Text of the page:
Galen turned the key in the hovercar’s ignition and suddenly the bomb in the engine went off, abruptly ending the worst day of Galen’s life by immediately blowing him to smithereens.

Might end up as:

Galen turned the key in the hovercar’s ignition and there was a click and a flash of light then nothing.

Now cut to the aftermath of the explosion in which a tearful Bronwyn vows revenge. Remember, if Galen is the POV character, all we (the readers) should get is what he knows and no more. Does he know it was a bomb? Is he at all aware of being blown to smithereens? Does he have even a split second to realize the hovercar is blowing up? Leave your readers, like Galen, wondering what the heck just happened—it was bad, it looks like the hovercar was rigged to explode when he turned the engine on, but then what? Is he dead? I have questions! I’m in the story! I care what happens next!


—Philip Athans


About Philip Athans

Philip Athans is the New York Times best-selling author of Annihilation and a dozen other books including The Guide to Writing Fantasy and Science Fiction, and Writing Monsters. His blog, Fantasy Author’s Handbook, ( is updated every Tuesday, and you can follow him on Twitter @PhilAthans.
This entry was posted in Books, horror novels, how to write fiction, NaNoWriMo, Publishing Business, Romance Novels, Science Fiction & Fantasy Novels, Science Fiction Story, SF and Fantasy Authors, transmedia, Writing, writing advice, writing horror, Writing Science Fiction & Fantasy and tagged , , , , , , , , , , , , , , , . Bookmark the permalink.


  1. Anna Dobritt says:

    I have list of words I use too much. When I edit I use the Find feature in word, then work on rewording the sentent those words appear in 😀 I call it my Search & Destroy List

    • T. J. P. Campbell says:

      I use a set of set of macros which I have put on the taskbar rhythm, which I called My_Editing. I have macros for sentences longer than a certain number of words which are coloured orange, and longer sentences coloured red. I can easily adjust these two sentence lengths. And as for the find feature. I have macros for finding, filler words, filter words, telling words, and verbs, redundant words or phrases etc.

      I have made my word group search macros very easy to compose by using one macro that lists the words I seek, another that will search for these words (the same macro that all the other macros will use), and finally, a macro that will de-highlight all of the words it has highlighted. I also use the Prowritingaid premium paid word addin. However, just like Grammarly, these add-ins take an age to run on a long file, such as your completed novel. But these macros are very fast.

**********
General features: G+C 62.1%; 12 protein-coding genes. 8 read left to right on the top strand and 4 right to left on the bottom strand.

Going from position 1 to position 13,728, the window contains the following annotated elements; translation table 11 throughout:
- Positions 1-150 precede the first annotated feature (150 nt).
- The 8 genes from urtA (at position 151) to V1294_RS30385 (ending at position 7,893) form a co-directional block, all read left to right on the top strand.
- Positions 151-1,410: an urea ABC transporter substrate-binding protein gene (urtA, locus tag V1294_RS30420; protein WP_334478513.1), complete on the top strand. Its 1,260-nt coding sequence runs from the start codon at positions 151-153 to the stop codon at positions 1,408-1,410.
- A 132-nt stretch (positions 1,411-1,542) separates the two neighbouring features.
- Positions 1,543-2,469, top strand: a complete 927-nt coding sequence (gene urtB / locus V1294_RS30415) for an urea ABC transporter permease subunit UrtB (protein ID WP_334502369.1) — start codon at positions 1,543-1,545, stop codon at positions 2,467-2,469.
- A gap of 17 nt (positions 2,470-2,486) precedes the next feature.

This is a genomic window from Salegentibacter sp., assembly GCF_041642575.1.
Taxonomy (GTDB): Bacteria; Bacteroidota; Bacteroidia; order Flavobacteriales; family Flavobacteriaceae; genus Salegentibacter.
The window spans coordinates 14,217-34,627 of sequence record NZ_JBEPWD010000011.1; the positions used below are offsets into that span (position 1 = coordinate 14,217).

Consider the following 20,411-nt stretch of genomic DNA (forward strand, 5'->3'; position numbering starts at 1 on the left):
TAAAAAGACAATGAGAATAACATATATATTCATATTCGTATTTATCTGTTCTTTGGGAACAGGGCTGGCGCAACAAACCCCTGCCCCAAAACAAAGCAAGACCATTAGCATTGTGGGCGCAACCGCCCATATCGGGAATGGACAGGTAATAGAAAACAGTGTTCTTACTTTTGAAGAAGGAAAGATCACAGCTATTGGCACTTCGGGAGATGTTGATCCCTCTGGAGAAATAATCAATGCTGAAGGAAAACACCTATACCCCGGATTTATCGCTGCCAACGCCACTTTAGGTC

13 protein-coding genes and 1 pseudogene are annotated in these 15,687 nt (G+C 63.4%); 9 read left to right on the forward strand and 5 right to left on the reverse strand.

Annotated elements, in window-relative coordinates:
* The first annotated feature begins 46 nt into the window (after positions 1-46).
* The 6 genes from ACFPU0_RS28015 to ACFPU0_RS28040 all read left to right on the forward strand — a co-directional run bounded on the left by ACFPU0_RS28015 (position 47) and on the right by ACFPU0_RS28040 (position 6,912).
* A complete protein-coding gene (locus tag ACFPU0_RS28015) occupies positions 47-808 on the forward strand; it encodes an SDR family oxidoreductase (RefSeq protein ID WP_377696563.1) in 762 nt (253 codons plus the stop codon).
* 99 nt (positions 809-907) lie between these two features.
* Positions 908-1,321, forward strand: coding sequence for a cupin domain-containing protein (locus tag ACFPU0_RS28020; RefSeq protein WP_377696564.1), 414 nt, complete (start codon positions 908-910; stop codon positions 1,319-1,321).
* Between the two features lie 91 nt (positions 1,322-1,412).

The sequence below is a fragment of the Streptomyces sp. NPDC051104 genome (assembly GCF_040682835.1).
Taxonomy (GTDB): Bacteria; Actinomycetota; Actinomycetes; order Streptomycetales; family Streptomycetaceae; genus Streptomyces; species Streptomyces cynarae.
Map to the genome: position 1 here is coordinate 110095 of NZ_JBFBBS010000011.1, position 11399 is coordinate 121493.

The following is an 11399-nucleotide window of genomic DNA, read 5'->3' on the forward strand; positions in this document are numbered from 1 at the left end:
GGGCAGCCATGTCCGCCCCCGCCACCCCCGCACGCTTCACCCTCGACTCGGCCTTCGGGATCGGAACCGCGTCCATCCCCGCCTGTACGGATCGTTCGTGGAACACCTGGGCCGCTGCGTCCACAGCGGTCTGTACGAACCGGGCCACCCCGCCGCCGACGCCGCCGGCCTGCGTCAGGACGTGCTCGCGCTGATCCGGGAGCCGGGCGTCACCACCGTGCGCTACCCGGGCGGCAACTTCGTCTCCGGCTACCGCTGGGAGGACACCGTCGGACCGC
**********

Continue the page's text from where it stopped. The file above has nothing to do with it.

By the way, I also only use word as I have found a way to use it that I find way easier than any writing a program such as Scrivener. Are you sub documents and each chapter is a separate file. I use this method for a lot of reasons. One is so that I can use Dragon to dictate words into my chapters on occasions as well as listen to the words using text aloud (both are add-ins and appear on the task ribbon). Anyway …

      Here are the three macros for finding telling words (I’ve just put a few telling words in to give you the idea):

      Sub TellingWords()

      ‘ Simple Telling Words find

      WordCheck (“could see”)
      WordCheck (“saw”)
      WordCheck (“notice”)
      WordCheck (“noticing”)
      WordCheck (“consider”)
      WordCheck (“smell”)
      WordCheck (“hear”)
      WordCheck (“felt”)
      WordCheck (“knew”)
      WordCheck (“know”)
      WordCheck (“reali”)
      WordCheck (“think”)
      WordCheck (“thought”)
      WordCheck (“thinking”)
      WordCheck (“believe”)
      WordCheck (“wonder”)

      End Sub

      Sub WordCheck(sWord)
      Selection.Find.Replacement.Highlight = True
      With Selection.Find
      .Text = sWord
      .Replacement.Text = “”
      .Forward = True
      .Wrap = wdFindContinue
      .Format = True
      .MatchCase = False
      .MatchWholeWord = False
      .MatchWildcards = False
      .MatchSoundsLike = False
      .MatchAllWordForms = False
      End With
      Selection.Find.Execute Replace:=wdReplaceAll
      End Sub